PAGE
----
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Three Irish fashion brands to watch out for this season

Deirdre McQuillan: From frothy femininity and cosy knitwear to easy-fitting dresses and blouses

Conor O’Brien

Though only 21 and passionate about fashion since the age of 10, Conor O’Brien has already established an enthusiastic following (including Dublin rapper Malaki) for his original handknits, modernised takes on traditional Irish cable knit patterns and shapes.

A second-year fashion student at the National College of Art and Design, unlike others who took their Studio+ year (an optional additional study year) abroad, O’Brien opted to stay home and now works part-time in Beautiful South boutique in Rathmines, developing his brand while continuing his studies.

“I am learning more [working in the boutique] and learning about selling clothes, than in college, though you need both,” he says. Growing up in Rathfarnham in what he describes as both a rural and urban environment was “fascinating and you learned so much”.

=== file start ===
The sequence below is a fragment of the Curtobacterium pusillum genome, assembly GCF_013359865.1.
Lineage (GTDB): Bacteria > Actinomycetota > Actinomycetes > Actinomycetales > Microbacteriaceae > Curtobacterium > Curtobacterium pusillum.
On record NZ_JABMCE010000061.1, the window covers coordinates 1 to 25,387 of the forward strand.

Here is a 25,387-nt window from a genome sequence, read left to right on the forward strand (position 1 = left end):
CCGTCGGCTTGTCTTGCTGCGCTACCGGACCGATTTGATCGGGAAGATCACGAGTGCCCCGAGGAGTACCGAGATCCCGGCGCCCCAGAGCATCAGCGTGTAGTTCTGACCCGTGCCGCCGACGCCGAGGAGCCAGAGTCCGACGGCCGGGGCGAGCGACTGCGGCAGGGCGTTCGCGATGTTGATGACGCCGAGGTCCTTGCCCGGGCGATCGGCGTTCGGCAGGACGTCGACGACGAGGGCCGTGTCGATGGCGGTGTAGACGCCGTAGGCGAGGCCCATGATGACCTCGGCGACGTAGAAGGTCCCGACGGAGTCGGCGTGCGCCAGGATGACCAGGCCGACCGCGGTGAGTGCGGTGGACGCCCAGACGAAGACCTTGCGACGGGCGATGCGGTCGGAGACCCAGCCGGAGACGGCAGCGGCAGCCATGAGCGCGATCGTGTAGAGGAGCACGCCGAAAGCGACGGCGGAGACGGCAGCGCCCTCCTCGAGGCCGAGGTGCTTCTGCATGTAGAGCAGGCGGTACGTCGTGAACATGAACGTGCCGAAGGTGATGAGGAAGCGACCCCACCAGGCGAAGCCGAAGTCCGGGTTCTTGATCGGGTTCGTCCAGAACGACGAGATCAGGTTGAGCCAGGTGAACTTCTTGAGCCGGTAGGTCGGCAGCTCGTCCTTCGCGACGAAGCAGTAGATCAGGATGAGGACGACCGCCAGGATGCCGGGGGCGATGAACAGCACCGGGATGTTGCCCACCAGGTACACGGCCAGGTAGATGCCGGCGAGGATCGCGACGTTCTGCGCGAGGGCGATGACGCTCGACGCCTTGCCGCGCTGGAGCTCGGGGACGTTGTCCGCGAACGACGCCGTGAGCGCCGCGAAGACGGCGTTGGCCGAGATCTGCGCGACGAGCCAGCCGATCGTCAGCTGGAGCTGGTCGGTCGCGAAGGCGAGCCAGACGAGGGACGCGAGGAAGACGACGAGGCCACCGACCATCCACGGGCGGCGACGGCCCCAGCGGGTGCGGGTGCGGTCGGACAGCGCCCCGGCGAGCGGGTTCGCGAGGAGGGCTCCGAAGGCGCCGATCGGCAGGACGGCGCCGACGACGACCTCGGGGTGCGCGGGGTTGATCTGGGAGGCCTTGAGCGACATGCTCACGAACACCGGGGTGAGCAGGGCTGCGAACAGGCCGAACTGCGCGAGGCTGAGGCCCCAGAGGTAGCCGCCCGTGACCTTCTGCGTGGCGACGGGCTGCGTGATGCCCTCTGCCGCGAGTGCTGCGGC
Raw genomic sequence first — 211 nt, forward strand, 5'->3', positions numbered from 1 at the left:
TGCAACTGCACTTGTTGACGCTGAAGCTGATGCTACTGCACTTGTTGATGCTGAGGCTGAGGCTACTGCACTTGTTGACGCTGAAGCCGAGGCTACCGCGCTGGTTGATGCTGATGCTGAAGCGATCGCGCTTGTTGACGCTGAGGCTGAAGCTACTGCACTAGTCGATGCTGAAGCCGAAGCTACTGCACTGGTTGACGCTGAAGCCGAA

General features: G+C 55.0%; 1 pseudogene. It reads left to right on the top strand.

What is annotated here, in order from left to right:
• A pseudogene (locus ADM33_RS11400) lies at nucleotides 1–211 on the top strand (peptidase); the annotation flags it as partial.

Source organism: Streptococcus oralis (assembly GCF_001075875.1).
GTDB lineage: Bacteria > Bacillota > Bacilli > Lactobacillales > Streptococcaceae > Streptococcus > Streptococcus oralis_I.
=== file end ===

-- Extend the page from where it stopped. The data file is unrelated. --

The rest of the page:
His love of knitwear began at the start of the Covid pandemic when an old friend of his grandmother, Berna Byrne, taught him how to knit “and I fell in love with it rather than the sewing which I found very stressful”, he says. “And it’s not just the high relief of the surface, but the yarns that I love.”


Those vary from pure Irish Galway wool from Bláthnaid Gallagher’s sheep, the wool from which the original Aran sweaters were made, to mixes produced by Donegal Yarns.

He began making scarves and then started playing with shaping, learning stitches by perfecting each pattern in blocks, then composing them together. “Knit is difficult to read, and after making traditional Aran sweaters that took four to five weeks, I started experimenting with two basic shapes,” he says.

The results are a gilet in brown or báinín wool that can be worn with a polo neck, shirt or dress underneath and a sweater in a chunky brown blackberry stitch with leg o’ mutton sleeves, a real statement piece. “Most of my inspiration comes from historical sources, and I love the 1890s and Belle Époque,” he says, referring to the sleeve shape.

His own sartorial style and love of the utilitarian is influenced by the Japanese. The day we met he was wearing a capacious Maison Margiela navy smock over a long skirt that he had made himself.